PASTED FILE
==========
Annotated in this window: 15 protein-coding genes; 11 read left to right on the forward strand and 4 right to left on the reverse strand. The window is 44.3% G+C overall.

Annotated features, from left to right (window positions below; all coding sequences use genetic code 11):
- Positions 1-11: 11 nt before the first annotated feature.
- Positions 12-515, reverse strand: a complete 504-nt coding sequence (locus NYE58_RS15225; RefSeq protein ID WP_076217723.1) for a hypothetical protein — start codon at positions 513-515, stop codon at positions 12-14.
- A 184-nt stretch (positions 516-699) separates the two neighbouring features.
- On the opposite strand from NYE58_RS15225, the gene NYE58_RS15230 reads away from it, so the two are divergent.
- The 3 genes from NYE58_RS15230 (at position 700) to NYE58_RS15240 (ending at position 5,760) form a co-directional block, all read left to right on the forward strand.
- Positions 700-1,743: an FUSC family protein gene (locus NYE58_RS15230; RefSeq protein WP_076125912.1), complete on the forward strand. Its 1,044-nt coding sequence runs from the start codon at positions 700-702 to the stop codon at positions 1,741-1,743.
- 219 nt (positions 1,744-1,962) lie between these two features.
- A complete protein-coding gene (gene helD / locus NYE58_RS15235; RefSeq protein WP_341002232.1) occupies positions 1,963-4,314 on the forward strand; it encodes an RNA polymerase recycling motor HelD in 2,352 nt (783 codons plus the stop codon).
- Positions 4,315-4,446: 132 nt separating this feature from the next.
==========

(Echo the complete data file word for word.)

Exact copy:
Annotated in this window: 15 protein-coding genes; 11 read left to right on the forward strand and 4 right to left on the reverse strand. The window is 44.3% G+C overall.

Annotated features, from left to right (window positions below; all coding sequences use genetic code 11):
- Positions 1-11: 11 nt before the first annotated feature.
- Positions 12-515, reverse strand: a complete 504-nt coding sequence (locus NYE58_RS15225; RefSeq protein ID WP_076217723.1) for a hypothetical protein — start codon at positions 513-515, stop codon at positions 12-14.
- A 184-nt stretch (positions 516-699) separates the two neighbouring features.
- On the opposite strand from NYE58_RS15225, the gene NYE58_RS15230 reads away from it, so the two are divergent.
- The 3 genes from NYE58_RS15230 (at position 700) to NYE58_RS15240 (ending at position 5,760) form a co-directional block, all read left to right on the forward strand.
- Positions 700-1,743: an FUSC family protein gene (locus NYE58_RS15230; RefSeq protein WP_076125912.1), complete on the forward strand. Its 1,044-nt coding sequence runs from the start codon at positions 700-702 to the stop codon at positions 1,741-1,743.
- 219 nt (positions 1,744-1,962) lie between these two features.
- A complete protein-coding gene (gene helD / locus NYE58_RS15235; RefSeq protein WP_341002232.1) occupies positions 1,963-4,314 on the forward strand; it encodes an RNA polymerase recycling motor HelD in 2,352 nt (783 codons plus the stop codon).
- Positions 4,315-4,446: 132 nt separating this feature from the next.